Cardiometabolic Research in Society and Culture

The overall objective of the program is to situate metabolic science in cultural, historical, and philosophical context through humanities and science communication research, which in turn informs innovative public engagement practices. The Program works across the Center and Medical Museion, where the team produces research-based exhibitions, events, and online communication, alongside publications.

Facade of the Medical Museion building




This program is founded on the conviction that metabolic health and disease can be best understood by situating contemporary science with respect to its long history, its cultural representations, and the everyday experiences it evokes. Current research foci include metabolism in art, the implications of microbiome research for understandings of health, how museums should collect metabolic research, how diagnosis moves between laboratory and clinic, and how metabolism can help the humanities think differently. We are also increasingly interested in exploring how research culture and environment can help innovative multidisciplinary work to flourish. The program also produces public engagement in dialogue with its research, each informing the other. Having research-based public engagement embedded within the Center offers a unique opportunity to contribute to public discussions around metabolism. The Program also has a developing interest in facilitating conversations between stakeholders from across the Center, university, hospitals, and far beyond.






Metabolism is fundamental to life, to being a human organism in constant exchange with its environment. Metabolism is also the focus of several of the major public health concerns of the 21st century; from rising diagnoses of obesity and diabetes to the impact of consuming industrial diets on the body.

In the past few years, the social sciences and humanities have started to pay greater attention to metabolism, both as a key area of biomedical science to understand, and as a metaphor for contemporary attention to the body as a complex of interacting systems in dialogue with each other and the environment. Under the wider umbrella of medical humanities, this research area is developing a sustained focus on “metabolic humanities.”

Current research projects include:

  1. Studying metabolism across art and science through three thematically linked areas: Food, fat and feces
  2. To elucidate how microbiome research affects our understandings of human health and wellbeing, and the communicative challenges that inhabit exploration of these new perspectives (grounded in Velux Foundation-funded project Microbes on the Mind).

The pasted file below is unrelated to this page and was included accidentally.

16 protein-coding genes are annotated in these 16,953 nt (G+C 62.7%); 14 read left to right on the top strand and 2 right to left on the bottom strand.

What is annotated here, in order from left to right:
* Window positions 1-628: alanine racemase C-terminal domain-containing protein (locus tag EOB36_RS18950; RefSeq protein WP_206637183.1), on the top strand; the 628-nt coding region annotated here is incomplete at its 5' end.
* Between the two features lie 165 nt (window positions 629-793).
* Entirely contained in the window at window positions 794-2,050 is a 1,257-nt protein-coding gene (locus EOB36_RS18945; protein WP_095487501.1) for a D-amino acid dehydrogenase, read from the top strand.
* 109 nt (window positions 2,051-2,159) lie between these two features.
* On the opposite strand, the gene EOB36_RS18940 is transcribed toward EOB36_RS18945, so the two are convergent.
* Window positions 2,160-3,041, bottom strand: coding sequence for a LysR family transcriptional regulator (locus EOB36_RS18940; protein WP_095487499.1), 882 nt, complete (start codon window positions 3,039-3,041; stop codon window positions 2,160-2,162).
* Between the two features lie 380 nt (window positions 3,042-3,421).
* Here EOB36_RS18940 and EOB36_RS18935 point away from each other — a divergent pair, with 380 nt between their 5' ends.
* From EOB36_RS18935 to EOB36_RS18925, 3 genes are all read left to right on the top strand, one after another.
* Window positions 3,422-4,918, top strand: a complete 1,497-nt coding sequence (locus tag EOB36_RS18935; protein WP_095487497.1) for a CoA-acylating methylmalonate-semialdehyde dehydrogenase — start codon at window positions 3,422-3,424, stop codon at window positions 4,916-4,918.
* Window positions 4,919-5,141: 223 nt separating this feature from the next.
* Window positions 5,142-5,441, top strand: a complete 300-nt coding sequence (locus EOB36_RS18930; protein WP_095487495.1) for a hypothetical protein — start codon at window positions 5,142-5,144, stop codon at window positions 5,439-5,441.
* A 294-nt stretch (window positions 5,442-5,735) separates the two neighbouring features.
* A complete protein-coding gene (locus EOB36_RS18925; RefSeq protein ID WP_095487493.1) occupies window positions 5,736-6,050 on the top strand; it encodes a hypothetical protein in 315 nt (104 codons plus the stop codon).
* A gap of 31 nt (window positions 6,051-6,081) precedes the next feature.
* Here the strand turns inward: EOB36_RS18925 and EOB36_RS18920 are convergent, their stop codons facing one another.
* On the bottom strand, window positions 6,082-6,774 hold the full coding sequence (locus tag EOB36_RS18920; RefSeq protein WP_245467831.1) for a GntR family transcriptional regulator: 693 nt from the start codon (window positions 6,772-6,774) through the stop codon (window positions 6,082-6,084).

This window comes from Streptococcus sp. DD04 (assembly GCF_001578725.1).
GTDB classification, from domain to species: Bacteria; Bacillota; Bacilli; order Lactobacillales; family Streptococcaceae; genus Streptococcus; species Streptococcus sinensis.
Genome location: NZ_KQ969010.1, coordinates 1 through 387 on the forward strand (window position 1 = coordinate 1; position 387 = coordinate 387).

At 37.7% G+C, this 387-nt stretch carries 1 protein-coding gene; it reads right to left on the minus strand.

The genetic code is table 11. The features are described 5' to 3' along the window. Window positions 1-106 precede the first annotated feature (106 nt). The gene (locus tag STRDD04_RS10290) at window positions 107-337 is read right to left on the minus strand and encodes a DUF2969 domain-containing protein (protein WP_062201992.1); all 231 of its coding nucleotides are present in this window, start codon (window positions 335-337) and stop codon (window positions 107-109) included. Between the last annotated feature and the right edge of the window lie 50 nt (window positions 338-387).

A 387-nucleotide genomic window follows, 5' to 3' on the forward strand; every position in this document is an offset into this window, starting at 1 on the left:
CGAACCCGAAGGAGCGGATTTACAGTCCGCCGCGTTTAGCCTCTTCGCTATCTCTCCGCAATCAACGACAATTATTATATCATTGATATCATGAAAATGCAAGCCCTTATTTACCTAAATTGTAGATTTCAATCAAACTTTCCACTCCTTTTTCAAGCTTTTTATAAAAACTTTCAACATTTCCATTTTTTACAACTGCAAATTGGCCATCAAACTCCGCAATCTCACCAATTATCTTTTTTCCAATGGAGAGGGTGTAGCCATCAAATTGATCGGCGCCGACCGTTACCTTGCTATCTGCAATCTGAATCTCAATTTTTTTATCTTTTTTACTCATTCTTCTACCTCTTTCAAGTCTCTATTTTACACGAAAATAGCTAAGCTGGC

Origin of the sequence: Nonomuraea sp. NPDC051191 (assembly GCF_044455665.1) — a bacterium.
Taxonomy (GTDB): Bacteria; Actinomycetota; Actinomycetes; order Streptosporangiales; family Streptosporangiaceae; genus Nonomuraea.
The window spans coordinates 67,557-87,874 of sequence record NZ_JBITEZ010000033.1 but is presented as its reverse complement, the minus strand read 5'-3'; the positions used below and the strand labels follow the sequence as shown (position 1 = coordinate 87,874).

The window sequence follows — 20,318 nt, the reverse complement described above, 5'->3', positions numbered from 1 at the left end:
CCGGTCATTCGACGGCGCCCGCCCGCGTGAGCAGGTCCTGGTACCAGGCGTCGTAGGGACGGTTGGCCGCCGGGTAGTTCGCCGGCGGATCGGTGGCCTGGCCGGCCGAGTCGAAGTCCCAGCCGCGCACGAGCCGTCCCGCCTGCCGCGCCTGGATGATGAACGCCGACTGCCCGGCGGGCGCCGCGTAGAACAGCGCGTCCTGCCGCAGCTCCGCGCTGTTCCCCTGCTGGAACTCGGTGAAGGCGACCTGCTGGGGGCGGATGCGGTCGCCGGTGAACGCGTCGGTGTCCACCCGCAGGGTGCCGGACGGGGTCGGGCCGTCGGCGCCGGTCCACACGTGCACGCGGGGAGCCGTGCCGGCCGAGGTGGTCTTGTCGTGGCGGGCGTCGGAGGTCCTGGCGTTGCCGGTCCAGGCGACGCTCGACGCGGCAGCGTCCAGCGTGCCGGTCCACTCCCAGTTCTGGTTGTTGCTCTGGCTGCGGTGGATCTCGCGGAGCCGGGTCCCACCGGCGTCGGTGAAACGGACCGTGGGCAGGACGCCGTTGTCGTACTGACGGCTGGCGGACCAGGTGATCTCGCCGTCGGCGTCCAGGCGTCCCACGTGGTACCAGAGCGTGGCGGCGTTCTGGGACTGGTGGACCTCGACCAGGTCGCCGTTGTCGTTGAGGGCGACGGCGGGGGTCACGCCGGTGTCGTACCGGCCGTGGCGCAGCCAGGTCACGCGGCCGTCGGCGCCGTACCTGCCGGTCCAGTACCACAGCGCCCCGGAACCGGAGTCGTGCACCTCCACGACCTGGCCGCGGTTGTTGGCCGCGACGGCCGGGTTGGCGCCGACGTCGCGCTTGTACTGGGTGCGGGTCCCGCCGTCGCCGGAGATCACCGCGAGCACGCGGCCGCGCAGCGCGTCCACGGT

3. To identify the key tools and ideas of metabolic research today, by integrating the insights of the Center scientists with perspectives from the history and philosophy of science.
  4. To take the science of circadian rhythms as a jumping off point for a wider investigation of time, timing and rhythmicity in health, medicine and scientific practice
  5. To investigate the construction and movement of diagnostic categories between clinic and laboratory, grounded in the case of diabetes research

The research area is coordinated by Associate Professor Adam Bencard, who has expertise in the philosophy of metabolism and the microbiome and museology, as well as an extensive curatorial practice. The research group developing these projects also includes Associate Professors Karin Tybjerg and Louise Whiteley, Assistant Professor Martin Grünfeld, Postdoc Kristin Hussey and PhD fellows Tine Friis, Joana Formosinho and Guston Sondin-Kung.



Museums hold collections of historical objects for three main purposes: to preserve the heritage of particular fields of human knowledge and activity; to use those objects to communicate about those fields; and to better understand those fields by researching the use, properties, and theories of their objects.

Yet in the past few decades, museums of science and technology have struggled to know what, how, and why to collect from contemporary laboratories and clinics. The objects are not obviously “good for exhibitions,” are often either cheap and disposable or extremely valuable, and are rarely donated when they become obsolete. As the nature of science changes to become more international, interdisciplinary, and collaborative, it is also hard to use the theoretical frameworks of the past to organize “collections.”

Current projects include:

  1. Delivering a novel picture of the material heritage of metabolic research, connecting museum, laboratory, and clinical objects to the materiality of everyday life with metabolic conditions.
  2. In doing so, delivering new theoretical and practical knowledge about how “collections” in the area of biomedical research can be conceptualized and built.
  3. Use the concept of metabolism itself to help us rethink museums and collections as living things in a constant state of change.